On Saturday I gave a lecture to the incoming Freshman class at Furman University, titled "Why Are You Here? Life, Learning, and the Liberal Arts." The purpose of the annual series is to provide an introduction to the Cultural Life Program and to help students reflect on why they are in college and how they should approach the next 4 years.
I decided to discuss Furman as a Liberal Arts university and the moments of serendipity it will offer, and the necessary but difficult task of discerning and living out one's vocational calling.
I was very pleased and honored to be asked to speak. The committee who invited me expressed interest in having something along the lines of the Phi Beta Kappa lecture I gave last year that also had "Why Are You Here" in the title. [You can read that older piece here.] The purpose of the Phi Beta Kappa lecture was to defend the role of biblical studies and theology within a Liberal Arts curriculum. This new lecture has a different focus, and I think can be understood as an illustration of the basic argument I made last year. Anyway, this is just to explain why I have two different presentations with similar titles.
Below is most of the introduction, to give you a sense of whether you'd like to read it. I plan to post some further reflections on the topic of vocation as we go through this first week of class.
Why Are You Here? Life, Learning the Liberal Arts
Good morning, and let me be the first to say, Welcome to Furman! What, have you heard that before now? OK, let me be the first to say how smart, and talented, and good looking you all are! Hm, you've heard that too? OK, how about this: let me be the first to tell you that this isn't high school anymore, and that Furman will awesome but academically very challenging!
Now that I think about it, you have heard it all before. All the platitudes and generalizations and pats on the back and empty advice. Give 110%! Live, love, laugh! You can change the world! You can do it! The world is your oyster! Each of you is a precious snowflake!
I read somewhere that two snowflakes actually can be alike, so I Googled it and found a scientist at Cal Tech who says that the answer "depends on just what you mean by 'alike,' and on just what you mean by 'snowflake.'" Turns out that "nano-snowflakes" can be similar, but it's unlikely that two complex snowflakes would be identical. Well, that's an example of an academic ruining a perfectly good saying. You will see this demonstrated again and again over the next 4 years.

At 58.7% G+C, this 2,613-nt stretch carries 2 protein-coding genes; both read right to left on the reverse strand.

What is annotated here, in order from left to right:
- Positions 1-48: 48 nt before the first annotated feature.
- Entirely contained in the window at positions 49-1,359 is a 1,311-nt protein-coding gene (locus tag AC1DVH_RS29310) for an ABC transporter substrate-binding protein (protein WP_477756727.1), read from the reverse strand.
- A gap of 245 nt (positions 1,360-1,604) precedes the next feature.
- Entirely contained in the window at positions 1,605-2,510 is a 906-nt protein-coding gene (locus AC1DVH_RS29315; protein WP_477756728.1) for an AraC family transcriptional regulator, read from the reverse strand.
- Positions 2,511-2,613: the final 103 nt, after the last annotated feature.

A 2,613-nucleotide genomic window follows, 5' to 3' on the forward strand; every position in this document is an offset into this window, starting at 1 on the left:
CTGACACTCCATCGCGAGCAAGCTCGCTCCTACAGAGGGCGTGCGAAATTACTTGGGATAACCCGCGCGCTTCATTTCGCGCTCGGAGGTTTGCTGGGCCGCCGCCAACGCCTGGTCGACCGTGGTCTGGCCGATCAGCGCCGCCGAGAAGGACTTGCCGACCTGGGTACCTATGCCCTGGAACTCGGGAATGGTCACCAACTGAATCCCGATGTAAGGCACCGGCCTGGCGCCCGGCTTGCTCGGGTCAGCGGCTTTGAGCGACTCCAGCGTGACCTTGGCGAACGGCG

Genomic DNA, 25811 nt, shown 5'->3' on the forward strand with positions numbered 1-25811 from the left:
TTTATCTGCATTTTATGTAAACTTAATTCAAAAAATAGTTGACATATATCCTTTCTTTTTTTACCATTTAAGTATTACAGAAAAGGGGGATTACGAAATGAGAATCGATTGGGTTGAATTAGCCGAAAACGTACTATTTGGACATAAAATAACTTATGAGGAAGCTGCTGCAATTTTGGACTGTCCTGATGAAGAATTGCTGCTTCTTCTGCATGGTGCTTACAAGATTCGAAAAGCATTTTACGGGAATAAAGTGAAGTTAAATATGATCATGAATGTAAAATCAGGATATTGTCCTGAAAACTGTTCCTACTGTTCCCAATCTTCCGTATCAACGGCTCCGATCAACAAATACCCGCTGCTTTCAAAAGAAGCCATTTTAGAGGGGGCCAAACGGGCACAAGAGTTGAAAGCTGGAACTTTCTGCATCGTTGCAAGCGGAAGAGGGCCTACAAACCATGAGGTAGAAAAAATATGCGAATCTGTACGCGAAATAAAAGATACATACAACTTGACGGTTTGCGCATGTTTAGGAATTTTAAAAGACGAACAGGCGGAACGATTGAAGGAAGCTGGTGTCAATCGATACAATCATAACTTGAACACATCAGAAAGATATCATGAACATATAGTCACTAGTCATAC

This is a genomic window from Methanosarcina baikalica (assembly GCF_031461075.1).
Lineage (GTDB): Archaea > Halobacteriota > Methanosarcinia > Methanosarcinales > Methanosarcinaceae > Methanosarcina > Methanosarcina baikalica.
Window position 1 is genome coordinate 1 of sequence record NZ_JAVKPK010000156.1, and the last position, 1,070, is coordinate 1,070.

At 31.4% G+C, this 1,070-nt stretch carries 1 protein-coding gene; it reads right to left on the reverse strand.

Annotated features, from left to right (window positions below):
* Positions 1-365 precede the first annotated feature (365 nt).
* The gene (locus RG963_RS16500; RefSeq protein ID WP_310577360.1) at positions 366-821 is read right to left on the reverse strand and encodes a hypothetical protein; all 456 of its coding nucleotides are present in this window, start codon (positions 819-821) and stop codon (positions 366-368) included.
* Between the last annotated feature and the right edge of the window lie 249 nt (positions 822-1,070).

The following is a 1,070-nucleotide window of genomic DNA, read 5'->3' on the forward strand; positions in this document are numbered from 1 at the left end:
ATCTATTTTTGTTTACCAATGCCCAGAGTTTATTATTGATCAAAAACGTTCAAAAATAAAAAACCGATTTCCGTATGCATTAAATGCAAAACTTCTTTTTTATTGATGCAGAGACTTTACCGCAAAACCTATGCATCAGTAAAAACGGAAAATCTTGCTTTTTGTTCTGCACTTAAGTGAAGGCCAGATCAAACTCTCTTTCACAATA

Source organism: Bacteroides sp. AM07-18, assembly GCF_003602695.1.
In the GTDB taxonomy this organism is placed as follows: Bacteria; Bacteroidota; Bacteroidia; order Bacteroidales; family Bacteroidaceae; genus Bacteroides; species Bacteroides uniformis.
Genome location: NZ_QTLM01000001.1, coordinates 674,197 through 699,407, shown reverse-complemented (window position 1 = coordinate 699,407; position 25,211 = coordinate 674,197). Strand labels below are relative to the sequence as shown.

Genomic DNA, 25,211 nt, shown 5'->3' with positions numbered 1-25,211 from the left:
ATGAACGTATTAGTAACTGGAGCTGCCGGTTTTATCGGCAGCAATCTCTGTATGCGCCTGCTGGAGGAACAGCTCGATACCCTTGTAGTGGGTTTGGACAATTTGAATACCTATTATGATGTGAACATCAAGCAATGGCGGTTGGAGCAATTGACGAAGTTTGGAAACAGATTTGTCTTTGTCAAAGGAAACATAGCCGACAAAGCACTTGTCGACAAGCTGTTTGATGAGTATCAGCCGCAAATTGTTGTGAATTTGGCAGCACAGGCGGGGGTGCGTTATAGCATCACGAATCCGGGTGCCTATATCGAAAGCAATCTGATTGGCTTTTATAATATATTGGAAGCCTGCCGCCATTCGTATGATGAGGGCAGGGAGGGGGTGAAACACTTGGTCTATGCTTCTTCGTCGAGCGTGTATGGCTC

OK, let's try this again. Welcome to Furman! Each of you is a precious, complex snowflake, statistically unlikely to be identical to any other precious, complex snowflake, certainly not one of those dime-a-dozen nanosnowflakes.
I have been given the task this morning to address the question "Why Are You Here?" My talk will have two sections. First, I want to answer the question, "why are you here at Furman" by talking about Furman and its place in the Liberal Arts tradition, and what it means that we have all gathered here. Second, I want to answer the question, "why are you here, alive in this world." I argue that each of you has a calling, a vocation, which may come to you in surprising ways. I want to explore that argument through some observations about prophetic Call Narratives in the Hebrew Bible. And at the end I want to tell you a story about rafting.
My central argument this morning is based on the observation that life is complex, and unpredictable, and sometimes confusing and frustrating. It takes carefully integrated study and analysis to understand the world in which we live, and that is the sort of education that you have before you. Understanding your place in this world is not as simple as believing yourself to be a precious snowflake and that the world is your oyster. Rather, we must dig deeper and listen carefully to discern and live out our vocation in the world.
Read or download it at Academia.edu.